18 October 2022
On 23 September 2022, the former chancellor of the Exchequer, Kwasi Kwarteng, delivered an emergency “mini-Budget” following the election of prime minister Liz Truss.
In his speech, Kwarteng announced a series of measures that aim to help the UK “reach a trend rate of growth of 2.5%”.
In the weeks following this announcement, the value of sterling fell to an all-time low and the cost of government borrowing rose sharply, worrying many investors. Consequently, Kwarteng was sacked and replaced with Jeremy Hunt, who subsequently reversed many of the former chancellor’s decisions.
Some of the measures remaining from this mini-Budget will have an impact on areas of life for working people, including the amount of National Insurance (NI) employees might pay, and changes to the homebuying process.
If you are concerned or uncertain about how this series of policy announcements and U-turns could affect your wealth, you are not alone.
Read on to find out how Kwarteng’s announcements, and the events that followed, could affect your finances in the months and years to come.
The former chancellor cut Stamp Duty with immediate effect
In an effort to help homebuyers save thousands on their purchase, Kwasi Kwarteng cut Stamp Duty with immediate effect.
Previously, homebuyers paid Stamp Duty on home values above £125,000, unless they are purchasing an additional property. First-time buyers paid Stamp Duty on any amount exceeding £300,000.
As of 24 September 2022, homebuyers now only pay Stamp Duty on amounts more than £250,000, unless the property is a second home.
First-time buyers now pay no Stamp Duty up to £425,000 and will pay a 5% rate on the portion between £425,001 and £625,000. Any amount above £625,000 is taxed at the usual rate.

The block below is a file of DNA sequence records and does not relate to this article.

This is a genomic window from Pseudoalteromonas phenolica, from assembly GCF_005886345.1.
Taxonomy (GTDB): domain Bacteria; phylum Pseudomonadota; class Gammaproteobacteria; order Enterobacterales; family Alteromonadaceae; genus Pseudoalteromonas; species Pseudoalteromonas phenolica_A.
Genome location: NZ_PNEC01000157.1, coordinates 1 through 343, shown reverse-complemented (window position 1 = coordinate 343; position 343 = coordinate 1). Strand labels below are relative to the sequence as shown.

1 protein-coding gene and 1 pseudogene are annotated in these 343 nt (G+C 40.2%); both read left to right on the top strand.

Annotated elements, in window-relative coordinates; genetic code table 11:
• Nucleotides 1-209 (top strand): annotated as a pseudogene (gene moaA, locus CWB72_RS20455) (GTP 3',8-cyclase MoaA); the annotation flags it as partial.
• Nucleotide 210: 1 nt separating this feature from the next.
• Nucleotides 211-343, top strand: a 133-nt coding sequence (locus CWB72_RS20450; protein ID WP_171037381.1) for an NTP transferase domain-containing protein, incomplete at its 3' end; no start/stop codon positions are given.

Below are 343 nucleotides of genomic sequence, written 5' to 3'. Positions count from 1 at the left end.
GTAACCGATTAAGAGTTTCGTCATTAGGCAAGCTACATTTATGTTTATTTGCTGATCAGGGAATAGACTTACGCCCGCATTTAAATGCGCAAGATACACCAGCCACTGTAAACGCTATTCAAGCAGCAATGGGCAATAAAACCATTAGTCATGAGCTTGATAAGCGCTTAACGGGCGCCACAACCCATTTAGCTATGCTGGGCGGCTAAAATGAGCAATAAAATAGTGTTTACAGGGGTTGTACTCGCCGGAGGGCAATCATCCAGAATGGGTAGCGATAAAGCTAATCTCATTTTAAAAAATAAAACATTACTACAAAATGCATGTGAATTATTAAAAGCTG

The below table shows the new Stamp Duty rates for all homebuyers except first-time buyers.
|Property price band||Stamp Duty charge if the home is your main residence||Stamp Duty charge on an additional property|
|£0 to £250,000||0%||3%|
|£250,001 to £925,000||5%||8%|
|£925,001 to £1.5 million||10%||13%|
|More than £1.5 million||12%||15%|
So, if you are buying a home in the near future, you will pay less Stamp Duty than you would have before 24 September 2022. To make the most of this money-saving announcement, speak with your financial planner before buying a new home.
Kwarteng reduced 2 key rates of Income Tax but both reductions have been scrapped by Hunt
In an attempt to encourage spending and investment and, in turn, economic growth, the former chancellor orchestrated Income Tax cuts for people at both ends of the earning spectrum.
Kwarteng stated: “Taxing our way to prosperity has never worked. To raise living standards for all, we need to be unapologetic about growing our economy. Cutting tax is crucial to this.”
He said that, as of 6 April 2023, two key changes would come into force:
- The basic rate of tax will be paid at 19% instead of 20%.
- The 45% additional rate of tax, currently levied on those earning more than £150,000 a year, would be abolished. So, all former additional-rate taxpayers would instead pay the higher rate of 40%.